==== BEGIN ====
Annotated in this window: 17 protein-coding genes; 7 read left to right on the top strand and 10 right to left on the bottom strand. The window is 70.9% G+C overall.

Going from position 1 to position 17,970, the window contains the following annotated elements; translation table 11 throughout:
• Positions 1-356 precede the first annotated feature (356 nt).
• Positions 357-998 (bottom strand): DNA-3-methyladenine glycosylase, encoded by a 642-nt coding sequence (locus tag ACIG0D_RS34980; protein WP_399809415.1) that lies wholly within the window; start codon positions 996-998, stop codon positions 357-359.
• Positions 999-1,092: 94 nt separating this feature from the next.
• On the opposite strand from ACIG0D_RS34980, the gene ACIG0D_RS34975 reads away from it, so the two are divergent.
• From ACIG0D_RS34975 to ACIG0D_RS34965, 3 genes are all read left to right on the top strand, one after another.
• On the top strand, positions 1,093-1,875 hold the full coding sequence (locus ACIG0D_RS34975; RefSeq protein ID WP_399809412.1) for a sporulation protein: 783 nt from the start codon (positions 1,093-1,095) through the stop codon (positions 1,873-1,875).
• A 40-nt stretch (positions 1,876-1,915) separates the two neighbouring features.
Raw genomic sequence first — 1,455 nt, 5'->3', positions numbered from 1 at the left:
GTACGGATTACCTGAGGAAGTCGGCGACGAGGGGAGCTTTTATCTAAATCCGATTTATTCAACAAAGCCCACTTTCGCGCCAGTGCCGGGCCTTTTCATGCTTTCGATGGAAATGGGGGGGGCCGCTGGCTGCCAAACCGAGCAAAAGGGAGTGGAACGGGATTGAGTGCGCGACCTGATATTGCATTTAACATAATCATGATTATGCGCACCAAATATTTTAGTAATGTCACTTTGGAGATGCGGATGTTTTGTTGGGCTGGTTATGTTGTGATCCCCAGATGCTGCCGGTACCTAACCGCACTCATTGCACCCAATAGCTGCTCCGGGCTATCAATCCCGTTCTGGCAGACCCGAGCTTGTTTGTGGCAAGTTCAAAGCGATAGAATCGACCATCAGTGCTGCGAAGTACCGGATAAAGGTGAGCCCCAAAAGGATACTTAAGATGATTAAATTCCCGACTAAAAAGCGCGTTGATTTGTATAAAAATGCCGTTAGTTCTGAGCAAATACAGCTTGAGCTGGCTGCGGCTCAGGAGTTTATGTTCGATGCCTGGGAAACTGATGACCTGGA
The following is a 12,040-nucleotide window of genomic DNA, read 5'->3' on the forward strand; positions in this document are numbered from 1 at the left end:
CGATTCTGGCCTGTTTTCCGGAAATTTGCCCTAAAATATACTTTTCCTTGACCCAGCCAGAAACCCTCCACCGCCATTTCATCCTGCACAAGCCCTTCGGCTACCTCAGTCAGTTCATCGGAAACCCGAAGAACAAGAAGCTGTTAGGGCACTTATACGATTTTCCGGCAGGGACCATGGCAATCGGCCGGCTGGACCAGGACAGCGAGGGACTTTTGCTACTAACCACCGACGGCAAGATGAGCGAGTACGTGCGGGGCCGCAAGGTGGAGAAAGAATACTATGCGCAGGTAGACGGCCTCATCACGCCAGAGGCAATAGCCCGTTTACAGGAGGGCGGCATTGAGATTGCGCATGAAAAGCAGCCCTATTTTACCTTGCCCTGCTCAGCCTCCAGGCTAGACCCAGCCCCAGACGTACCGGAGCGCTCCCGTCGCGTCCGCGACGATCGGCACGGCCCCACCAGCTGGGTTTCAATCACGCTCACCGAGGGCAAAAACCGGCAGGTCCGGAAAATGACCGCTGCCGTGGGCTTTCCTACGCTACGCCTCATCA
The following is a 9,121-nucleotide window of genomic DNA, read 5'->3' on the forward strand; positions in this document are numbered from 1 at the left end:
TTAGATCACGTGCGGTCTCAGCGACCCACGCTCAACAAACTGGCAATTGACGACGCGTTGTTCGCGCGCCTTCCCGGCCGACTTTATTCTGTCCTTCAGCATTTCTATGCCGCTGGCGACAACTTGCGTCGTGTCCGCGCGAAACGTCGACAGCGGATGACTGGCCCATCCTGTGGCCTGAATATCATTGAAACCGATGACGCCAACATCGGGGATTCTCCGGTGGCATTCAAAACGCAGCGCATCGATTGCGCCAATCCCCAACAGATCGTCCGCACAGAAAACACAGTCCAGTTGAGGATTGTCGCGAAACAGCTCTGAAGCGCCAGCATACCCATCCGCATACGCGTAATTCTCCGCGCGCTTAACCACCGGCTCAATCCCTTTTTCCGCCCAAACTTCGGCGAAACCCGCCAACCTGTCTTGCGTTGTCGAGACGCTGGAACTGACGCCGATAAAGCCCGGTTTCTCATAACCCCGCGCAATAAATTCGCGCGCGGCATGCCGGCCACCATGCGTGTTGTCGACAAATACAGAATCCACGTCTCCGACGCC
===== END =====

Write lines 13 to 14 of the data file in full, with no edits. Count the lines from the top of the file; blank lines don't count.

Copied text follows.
CGATTCTGGCCTGTTTTCCGGAAATTTGCCCTAAAATATACTTTTCCTTGACCCAGCCAGAAACCCTCCACCGCCATTTCATCCTGCACAAGCCCTTCGGCTACCTCAGTCAGTTCATCGGAAACCCGAAGAACAAGAAGCTGTTAGGGCACTTATACGATTTTCCGGCAGGGACCATGGCAATCGGCCGGCTGGACCAGGACAGCGAGGGACTTTTGCTACTAACCACCGACGGCAAGATGAGCGAGTACGTGCGGGGCCGCAAGGTGGAGAAAGAATACTATGCGCAGGTAGACGGCCTCATCACGCCAGAGGCAATAGCCCGTTTACAGGAGGGCGGCATTGAGATTGCGCATGAAAAGCAGCCCTATTTTACCTTGCCCTGCTCAGCCTCCAGGCTAGACCCAGCCCCAGACGTACCGGAGCGCTCCCGTCGCGTCCGCGACGATCGGCACGGCCCCACCAGCTGGGTTTCAATCACGCTCACCGAGGGCAAAAACCGGCAGGTCCGGAAAATGACCGCTGCCGTGGGCTTTCCTACGCTACGCCTCATCA
The following is a 9,121-nucleotide window of genomic DNA, read 5'->3' on the forward strand; positions in this document are numbered from 1 at the left end: